On the other side of the strait was a large island, and beyond that was the blue of the ocean he had crossed to get here. He thought fondly and a little sadly of Emmett and Emily. They were such good parents to him.

Suddenly his thoughts were interrupted by a quick movement behind some rocks to his left. “Yo, there!” he shouted in a friendly tone. “Who’s my friend behind the rocks? My name is Hopper.”

A gray snout and some pointy ears peaked up over some rocks. A gray fox, actually somewhat frustrated that he’d been spotted, came out smiling and said, “Say there, my fine friend! If I’m not mistaken, you would be a penguin, wouldn’t you? Some of my best friends have been penguins. When I spotted you walking along there I said to myself, ‘My, isn’t that a fine-looking penguin! I must invite him to my place for a visit and for a fine meal.’ The name’s Graif. My friends call me Graif. You can call me Graif if you like. How about it, my fine friend, Hopper?”

“Well, Graif, actually I’m on my way home—to meet my parents. I’ve never seen them before. I’m really looking forward to getting there.”

“Where do they live?”

“A ways up the strait, less than a day of swimming.”

“Hopper, what you need before you undertake this journey is a good meal. You don’t want to show up there all bedraggled and worn out!”

It dawned on Hopper that this was the fox that Hummer had warned him about, so he said, “Thank you, Mr. Fox, er Graif, but I really must be going. I’ll be all right.”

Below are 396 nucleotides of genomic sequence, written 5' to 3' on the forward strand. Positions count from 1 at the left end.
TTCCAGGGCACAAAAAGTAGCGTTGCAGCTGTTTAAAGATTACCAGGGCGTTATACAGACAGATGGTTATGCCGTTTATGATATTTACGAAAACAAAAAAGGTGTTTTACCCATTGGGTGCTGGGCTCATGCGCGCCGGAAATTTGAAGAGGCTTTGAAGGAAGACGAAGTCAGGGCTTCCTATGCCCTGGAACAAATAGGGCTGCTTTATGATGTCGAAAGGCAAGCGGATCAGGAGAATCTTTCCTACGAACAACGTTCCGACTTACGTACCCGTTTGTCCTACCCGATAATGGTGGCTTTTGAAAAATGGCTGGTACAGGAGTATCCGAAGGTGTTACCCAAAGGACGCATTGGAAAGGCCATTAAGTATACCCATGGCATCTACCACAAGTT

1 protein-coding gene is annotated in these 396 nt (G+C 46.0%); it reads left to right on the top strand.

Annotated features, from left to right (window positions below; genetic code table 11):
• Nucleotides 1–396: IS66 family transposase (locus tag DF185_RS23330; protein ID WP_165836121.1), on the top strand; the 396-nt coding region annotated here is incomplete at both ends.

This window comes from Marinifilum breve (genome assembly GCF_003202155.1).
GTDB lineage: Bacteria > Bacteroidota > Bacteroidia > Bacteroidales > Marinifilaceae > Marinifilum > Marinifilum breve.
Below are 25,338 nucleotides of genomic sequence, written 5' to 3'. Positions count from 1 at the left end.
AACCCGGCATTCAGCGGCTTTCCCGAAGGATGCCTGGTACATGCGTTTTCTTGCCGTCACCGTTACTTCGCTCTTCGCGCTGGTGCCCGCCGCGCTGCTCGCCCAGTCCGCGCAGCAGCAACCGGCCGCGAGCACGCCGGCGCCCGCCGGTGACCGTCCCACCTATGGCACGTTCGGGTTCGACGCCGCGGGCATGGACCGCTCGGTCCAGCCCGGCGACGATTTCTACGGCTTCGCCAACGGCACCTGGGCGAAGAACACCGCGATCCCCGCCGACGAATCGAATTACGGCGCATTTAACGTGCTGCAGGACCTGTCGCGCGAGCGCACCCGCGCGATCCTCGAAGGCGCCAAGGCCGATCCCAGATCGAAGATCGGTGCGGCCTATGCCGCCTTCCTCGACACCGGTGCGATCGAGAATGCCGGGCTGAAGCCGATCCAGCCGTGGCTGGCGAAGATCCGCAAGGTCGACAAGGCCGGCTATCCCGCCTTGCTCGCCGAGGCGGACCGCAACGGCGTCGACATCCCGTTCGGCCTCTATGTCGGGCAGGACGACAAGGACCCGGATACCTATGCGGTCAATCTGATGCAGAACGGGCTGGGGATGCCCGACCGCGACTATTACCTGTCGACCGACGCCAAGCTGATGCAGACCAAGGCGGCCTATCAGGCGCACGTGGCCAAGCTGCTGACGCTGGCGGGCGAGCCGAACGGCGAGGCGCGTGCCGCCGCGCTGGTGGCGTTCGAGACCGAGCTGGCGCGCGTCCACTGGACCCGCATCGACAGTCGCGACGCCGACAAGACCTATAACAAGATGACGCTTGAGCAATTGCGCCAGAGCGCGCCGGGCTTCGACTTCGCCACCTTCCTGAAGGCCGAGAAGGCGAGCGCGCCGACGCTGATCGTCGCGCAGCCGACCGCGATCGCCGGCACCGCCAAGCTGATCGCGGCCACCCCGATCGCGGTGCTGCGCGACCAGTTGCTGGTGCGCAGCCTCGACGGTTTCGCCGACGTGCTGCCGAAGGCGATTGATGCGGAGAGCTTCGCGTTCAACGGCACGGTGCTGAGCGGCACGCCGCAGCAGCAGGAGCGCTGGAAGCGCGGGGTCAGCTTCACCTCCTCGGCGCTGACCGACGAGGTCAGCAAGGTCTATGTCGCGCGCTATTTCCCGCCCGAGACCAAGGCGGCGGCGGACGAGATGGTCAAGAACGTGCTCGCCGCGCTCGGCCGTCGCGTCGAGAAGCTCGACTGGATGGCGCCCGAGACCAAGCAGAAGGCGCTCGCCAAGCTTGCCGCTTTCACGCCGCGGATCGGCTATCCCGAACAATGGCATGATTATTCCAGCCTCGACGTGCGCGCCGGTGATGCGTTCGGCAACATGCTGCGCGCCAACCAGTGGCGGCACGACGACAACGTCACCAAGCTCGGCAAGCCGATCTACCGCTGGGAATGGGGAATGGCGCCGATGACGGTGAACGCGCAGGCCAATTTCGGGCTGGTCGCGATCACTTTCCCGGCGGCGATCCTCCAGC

Graif’s countenance changed. His eyes flared in anger, and he said, “So you’ll turn down the offer of a friend, will you? I guess I’ll have to drag you there for a fine meal—mine!” Then he wrapped his paw around Hopper’s neck and began dragging him back toward the rocks.

Hopper called out, “Help!”

“There’s no one who can help you here, Penguin!” growled the fox. “You’re all alone up here!”

Suddenly something brown and much bigger than the fox sprang out from behind the rocks and bowled over Hopper and the fox. The force of the collision made Hopper roll head over heels down the mountain. He just caught a glimpse of the fox running from a large cat, which was the Puma, who intended to make a fine meal of him if she could catch him.

Hopper found himself back down on the beach, quite dizzy and sore but unharmed. He looked up and said, “Thank you!”

After resting a while to regain his composure, he said, “Here I go!” and dove into the sea, heading west. He swam for miles, resting occasionally to eat. After a time it seemed the strait was getting wider. “I must be getting closer!” he said excitedly.

A little farther on he could see the strait had indeed widened, and it looked like it might even turn to the right shortly ahead. He dove his head under and swam as fast as he could, gliding along through the waves like a porpoise, down and up again.

Soon he could see that it did indeed turn to the right—to the north! “Finally!” he yelled. “Back on course!”